var query = Process.GetProcesses()
                   .Where(p => p.Threads.Count > 5)
                   .OrderBy(p => p.ProcessName)
                   .Select(p => p.ProcessName);

foreach (var process in query)
{
    Console.WriteLine("{0}", process);
}

Okay, now we have fair understanding of the pattern, lets implement it using C# and JavaScript.

Method Chaining Pattern Implementation using C#

The Person class defined below contains three properties viz Name, Age and City. Though its not absolutely necessary in this example to specify private access specifier on these properties, I have set it so that the property value can be set using declared methods SetName, SetAge and SetCity. The most important part of these functions, after setting the property value, they are returning Person object using this, which allows us to chain the methods.

class Person
{
    public string Name { get; private set; }
    public int Age { get; private set; }
    public string City { get; private set; }

    public Person SetName(string name)
    {
        this.Name = name;
        return this;
    }

    public Person SetAge(int age)
    {
        this.Age = age;
        return this;
    }

    public Person SetCity(string city)
    {
        this.City = city;
        return this;
    }

    public void Save()
    {
        Console.WriteLine("Saving Person [Name: {0}, Age: {1}, City: {2}]...", 
                           this.Name, this.Age, this.City);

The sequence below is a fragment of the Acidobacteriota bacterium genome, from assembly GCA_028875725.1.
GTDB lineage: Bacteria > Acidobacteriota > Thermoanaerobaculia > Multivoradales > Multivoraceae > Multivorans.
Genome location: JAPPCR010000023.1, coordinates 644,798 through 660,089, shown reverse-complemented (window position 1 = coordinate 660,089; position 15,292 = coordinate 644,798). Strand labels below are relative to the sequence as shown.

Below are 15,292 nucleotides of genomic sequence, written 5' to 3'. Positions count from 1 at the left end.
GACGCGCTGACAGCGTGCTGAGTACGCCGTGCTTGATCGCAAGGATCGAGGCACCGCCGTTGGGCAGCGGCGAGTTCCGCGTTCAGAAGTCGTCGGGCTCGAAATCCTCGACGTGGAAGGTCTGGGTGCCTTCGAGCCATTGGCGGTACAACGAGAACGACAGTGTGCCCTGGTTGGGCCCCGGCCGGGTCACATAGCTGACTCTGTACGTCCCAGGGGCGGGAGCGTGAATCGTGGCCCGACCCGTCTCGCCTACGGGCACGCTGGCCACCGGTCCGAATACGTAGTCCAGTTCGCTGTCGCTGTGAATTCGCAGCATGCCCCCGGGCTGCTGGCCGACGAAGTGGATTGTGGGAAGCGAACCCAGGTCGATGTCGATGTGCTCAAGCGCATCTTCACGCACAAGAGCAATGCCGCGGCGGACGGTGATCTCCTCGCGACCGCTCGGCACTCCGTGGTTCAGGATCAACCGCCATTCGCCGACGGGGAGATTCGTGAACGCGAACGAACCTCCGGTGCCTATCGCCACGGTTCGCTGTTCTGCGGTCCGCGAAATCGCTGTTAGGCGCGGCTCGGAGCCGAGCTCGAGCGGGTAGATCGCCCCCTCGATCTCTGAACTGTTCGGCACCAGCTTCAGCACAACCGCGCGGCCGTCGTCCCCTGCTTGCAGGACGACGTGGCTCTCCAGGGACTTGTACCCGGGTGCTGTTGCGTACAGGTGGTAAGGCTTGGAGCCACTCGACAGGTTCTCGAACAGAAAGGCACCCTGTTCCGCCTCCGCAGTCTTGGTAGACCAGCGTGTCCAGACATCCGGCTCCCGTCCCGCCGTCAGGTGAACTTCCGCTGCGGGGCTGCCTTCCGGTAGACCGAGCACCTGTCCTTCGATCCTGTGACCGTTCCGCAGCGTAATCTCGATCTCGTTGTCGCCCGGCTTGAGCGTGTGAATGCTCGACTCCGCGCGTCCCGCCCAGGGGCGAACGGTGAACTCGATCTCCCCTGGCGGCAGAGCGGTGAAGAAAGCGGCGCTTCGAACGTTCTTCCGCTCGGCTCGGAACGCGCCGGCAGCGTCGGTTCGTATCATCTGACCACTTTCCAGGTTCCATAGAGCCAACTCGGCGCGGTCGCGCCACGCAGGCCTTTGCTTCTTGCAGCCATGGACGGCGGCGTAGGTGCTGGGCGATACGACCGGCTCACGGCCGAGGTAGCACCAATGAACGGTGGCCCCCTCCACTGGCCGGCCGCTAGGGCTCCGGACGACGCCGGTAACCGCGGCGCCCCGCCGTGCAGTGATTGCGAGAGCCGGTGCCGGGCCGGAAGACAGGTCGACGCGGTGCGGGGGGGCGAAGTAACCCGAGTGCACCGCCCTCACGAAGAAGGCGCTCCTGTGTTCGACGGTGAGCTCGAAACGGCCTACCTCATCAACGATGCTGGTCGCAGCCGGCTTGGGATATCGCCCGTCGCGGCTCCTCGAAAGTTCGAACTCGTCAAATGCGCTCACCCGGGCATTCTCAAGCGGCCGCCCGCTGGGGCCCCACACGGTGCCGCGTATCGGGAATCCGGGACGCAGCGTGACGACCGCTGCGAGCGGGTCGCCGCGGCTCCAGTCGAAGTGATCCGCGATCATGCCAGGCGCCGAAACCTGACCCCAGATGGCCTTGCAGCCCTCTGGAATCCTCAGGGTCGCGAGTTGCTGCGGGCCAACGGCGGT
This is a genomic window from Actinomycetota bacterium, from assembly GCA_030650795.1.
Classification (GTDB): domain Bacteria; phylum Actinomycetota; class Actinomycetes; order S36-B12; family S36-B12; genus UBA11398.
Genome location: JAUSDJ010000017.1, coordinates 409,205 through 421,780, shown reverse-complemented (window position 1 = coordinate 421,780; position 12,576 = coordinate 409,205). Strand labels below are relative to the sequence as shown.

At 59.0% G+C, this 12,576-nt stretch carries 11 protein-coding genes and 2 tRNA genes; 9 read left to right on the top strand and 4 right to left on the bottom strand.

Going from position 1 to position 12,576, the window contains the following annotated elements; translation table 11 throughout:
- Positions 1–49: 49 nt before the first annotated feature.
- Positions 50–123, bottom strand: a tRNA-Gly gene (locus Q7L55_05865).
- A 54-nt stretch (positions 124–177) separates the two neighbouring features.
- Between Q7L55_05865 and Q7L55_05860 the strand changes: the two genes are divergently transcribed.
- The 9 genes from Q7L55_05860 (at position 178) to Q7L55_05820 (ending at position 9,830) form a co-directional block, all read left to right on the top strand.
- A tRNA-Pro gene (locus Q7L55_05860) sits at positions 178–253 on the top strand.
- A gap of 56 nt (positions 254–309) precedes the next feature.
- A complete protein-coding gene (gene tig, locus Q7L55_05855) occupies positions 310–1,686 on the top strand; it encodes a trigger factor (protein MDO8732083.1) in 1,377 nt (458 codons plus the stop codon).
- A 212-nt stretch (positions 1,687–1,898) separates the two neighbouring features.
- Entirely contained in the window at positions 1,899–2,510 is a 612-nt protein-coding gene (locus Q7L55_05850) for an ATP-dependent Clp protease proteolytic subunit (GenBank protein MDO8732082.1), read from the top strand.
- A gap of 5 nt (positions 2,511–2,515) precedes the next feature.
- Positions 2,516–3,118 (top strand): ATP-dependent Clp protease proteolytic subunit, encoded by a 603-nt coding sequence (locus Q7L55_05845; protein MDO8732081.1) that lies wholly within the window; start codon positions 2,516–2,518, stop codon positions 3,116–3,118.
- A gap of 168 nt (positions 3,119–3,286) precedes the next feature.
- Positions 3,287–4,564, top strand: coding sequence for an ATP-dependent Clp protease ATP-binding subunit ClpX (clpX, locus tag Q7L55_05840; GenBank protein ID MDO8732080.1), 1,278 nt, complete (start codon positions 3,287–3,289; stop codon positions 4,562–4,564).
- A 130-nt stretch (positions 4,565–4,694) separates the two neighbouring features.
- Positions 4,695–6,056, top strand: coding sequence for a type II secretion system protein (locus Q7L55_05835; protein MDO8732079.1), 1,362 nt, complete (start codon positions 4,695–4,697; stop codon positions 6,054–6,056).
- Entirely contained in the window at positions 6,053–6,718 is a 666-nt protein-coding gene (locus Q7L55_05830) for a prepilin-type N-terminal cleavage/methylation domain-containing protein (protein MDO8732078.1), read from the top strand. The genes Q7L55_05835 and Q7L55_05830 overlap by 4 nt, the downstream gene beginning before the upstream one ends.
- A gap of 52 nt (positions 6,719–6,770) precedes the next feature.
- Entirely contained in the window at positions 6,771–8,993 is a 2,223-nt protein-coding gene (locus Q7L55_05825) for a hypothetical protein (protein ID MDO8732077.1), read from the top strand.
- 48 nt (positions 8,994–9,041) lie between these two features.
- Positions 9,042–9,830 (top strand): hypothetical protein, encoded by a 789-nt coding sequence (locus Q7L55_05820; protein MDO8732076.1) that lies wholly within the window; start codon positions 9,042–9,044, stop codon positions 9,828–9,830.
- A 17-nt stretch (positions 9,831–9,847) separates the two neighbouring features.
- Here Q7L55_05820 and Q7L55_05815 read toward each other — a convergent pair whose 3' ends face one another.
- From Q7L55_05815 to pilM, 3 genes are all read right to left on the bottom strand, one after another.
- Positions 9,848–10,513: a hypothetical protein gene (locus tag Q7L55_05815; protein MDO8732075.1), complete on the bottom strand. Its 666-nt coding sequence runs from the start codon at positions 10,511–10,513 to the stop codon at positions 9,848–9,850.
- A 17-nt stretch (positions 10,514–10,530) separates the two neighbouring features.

}
}

Once you declare class in this way, you can instantiate it and use method chaining as shown in below code example

new Person().SetName("Prasad Honrao")
            .SetAge(35)
            .SetCity("Pune")
            .Save();

Yes, it’s that easy!

Method Chaining Pattern Implementation using JavaScript

JavaScript implements method chaining pattern is the same way as C# or vice versa :).

var Person = function() {
	this.name = "";
	this.age = 0;
	this.city = "";

	this.setName = function(name){
		this.name = name;
		return this;
	};

	this.setAge = function(age){
		this.age = age;
		return this;
	};

	this.setCity = function(city) {
		this.city = city;
		return this;
	};

        this.save = function() {
		console.log("Saving Person ["
			        + "Name : " + this.name + ", "
			        + "Age : " + this.age + ", "
			        + "City : " + this.city + "]...");
		return this;
	};};
new Person().setName("Colin")
 	    .setAge(35)
     	    .setCity("London")
     	    .save();

Summary

In this article we covered how method chaining pattern is implemented jQuery and C# LINQ. We have also seen how similar and easy it is to implement the pattern in C# and JavaScript. I hope this article was useful to you. Let me know if you have any questions in the article comments section.

Thank you.

Additional References

1 Comment

  1. Suresh Ramineni · July 10, 2014 Reply

    Very interesting feature . Thanks prasad